Marylanders spent Friday straining to recover from Hurricane Isabel, which flooded Baltimore's waterfront, drove hundreds into shelters and knocked out power for more than 1 million residents even as surging waters continued to threaten the western part of the state.

Record flooding in Baltimore's historic Fells Point and popular Inner Harbor had residents canoeing through city streets and wading to work in shorts. Downtown Annapolis and eastern Baltimore County, among other areas, also were left under several feet of water Friday morning.

"I would hope that this is the end of the flooding," Baltimore Mayor Martin O'Malley said Friday.

Hours earlier, he was monitoring the flooding. "The water is a beautiful thing, an asset. But sometimes, it turns on you."

Repair crews worked overtime Friday to restore electricity to the more than 1.27 million households that lost power in the state -- the worst outage Maryland has ever seen, officials from the state's two major utilities said.

The damage was particularly striking considering many officials and forecasters said Isabel had spared Maryland its worst as it lost strength Thursday and passed to the north and west.

Still, the storm was believed to have claimed a second victim in Maryland Friday after Baltimore County police found the body of a white male floating in flood water covering the 8200 block of Peach Orchard Road in Turner Station. The man, believed to be in his 40s, had not been identified. There was no sign of foul play, said Bill Toohey, a police spokesman. A cause of death has not yet been determined.

A motorist was killed during the storm Thursday when his vehicle crashed into a telephone pole in Anne Arundel County.

Late Friday afternoon, Gov. Robert L. Ehrlich Jr. announced that the Bush administration had approved his request for federal disaster relief for the state. Estimates of the storm's damage were still being tallied, but Ehrlich said that state overtime costs had exceeded $20 million and that damage to state roads had been put at $3.2 million.

Ehrlich and Lt. Gov. Michael S. Steele will be crisscrossing the state this weekend to assess damage. "It's been a tough day in Maryland, and it'll be a tough day tomorrow," Ehrlich said at a midday stop in Middle River, in hard-hit eastern Baltimore County. "But it could've been much worse."

That was the overwhelming sentiment of many across the state, where after a week's worth of dire warnings, many communities were left feeling that things could have been uglier.

Isabel dumped up to 9 inches of rain in parts of Virginia, but rainfall in most of Central Maryland was not much more than 3 inches. And although gusts of about 60 mph were recorded at some spots, the storm had lost much of its hurricane force by the time it swept through Thursday night and Friday morning.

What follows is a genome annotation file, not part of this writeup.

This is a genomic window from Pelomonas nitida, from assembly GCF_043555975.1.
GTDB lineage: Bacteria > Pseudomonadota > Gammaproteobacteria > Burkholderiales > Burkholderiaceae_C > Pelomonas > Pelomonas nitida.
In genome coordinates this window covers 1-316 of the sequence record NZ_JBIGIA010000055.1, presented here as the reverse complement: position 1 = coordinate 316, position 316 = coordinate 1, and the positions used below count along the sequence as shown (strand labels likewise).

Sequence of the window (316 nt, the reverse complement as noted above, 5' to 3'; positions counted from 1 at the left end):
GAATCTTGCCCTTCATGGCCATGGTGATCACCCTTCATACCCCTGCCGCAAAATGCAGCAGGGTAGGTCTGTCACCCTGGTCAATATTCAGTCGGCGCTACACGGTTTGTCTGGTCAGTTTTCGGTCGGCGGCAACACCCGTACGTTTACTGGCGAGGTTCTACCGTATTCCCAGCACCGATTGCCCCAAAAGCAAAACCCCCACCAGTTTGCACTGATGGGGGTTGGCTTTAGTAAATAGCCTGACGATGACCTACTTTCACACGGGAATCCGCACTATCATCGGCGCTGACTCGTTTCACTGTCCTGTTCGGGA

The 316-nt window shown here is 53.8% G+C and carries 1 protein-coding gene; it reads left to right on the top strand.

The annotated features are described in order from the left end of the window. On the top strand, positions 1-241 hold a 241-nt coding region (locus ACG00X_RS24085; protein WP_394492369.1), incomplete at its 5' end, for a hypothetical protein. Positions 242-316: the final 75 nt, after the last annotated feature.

So moderate was the rainfall in many areas that many residents were left slightly puzzled at the severe flooding that occurred. The explanation, meteorologists said Friday, lies in two factors: the storm's sustained winds and its timing.

It was the bad luck of areas such as the Baltimore and Annapolis waterfronts that the storm surges caused by Isabel's winds and rains came right around high tide, meteorologists said. And although the winds may not have been hurricane- strength, they were sustained enough for 12 hours to keep pushing water up the Chesapeake Bay and its feeders, even as the tides started to recede, they said.

"This was caused by wind stress on the water, roiling water up the bay, helping to create these surges," said Todd Miner, a meteorologist with the Penn State Weather Communications Group. "When you have wind going all in one direction, it's going to pile the water up."

That is what residents and business owners discovered Friday morning when they woke to find much of Fells Point and the Inner Harbor under water. Baltimore Harbor rose 7 feet above normal tides Friday morning, eclipsing the record set by the great hurricane of August 1933.

About midnight Thursday, it seemed as though the harbor would escape relatively unscathed. But by high tide, just before 2 a.m., water was surging past the seawalls and into Fells Point and downtown streets, businesses, basements and hotel rooms.

A rescue squad arrived on Fells Street in response to a report of people stranded at the Henderson's Wharf marina. Eight rescuers set off toward the marina, banging poles on the flooded streets to make sure manhole covers were in place. As it turned out, the stranded people didn't want to be rescued: they stayed out to watch their boats.

By daybreak, major roads, including Pratt and Light streets, were submerged under as much as 5 feet of water and were closed most of the day.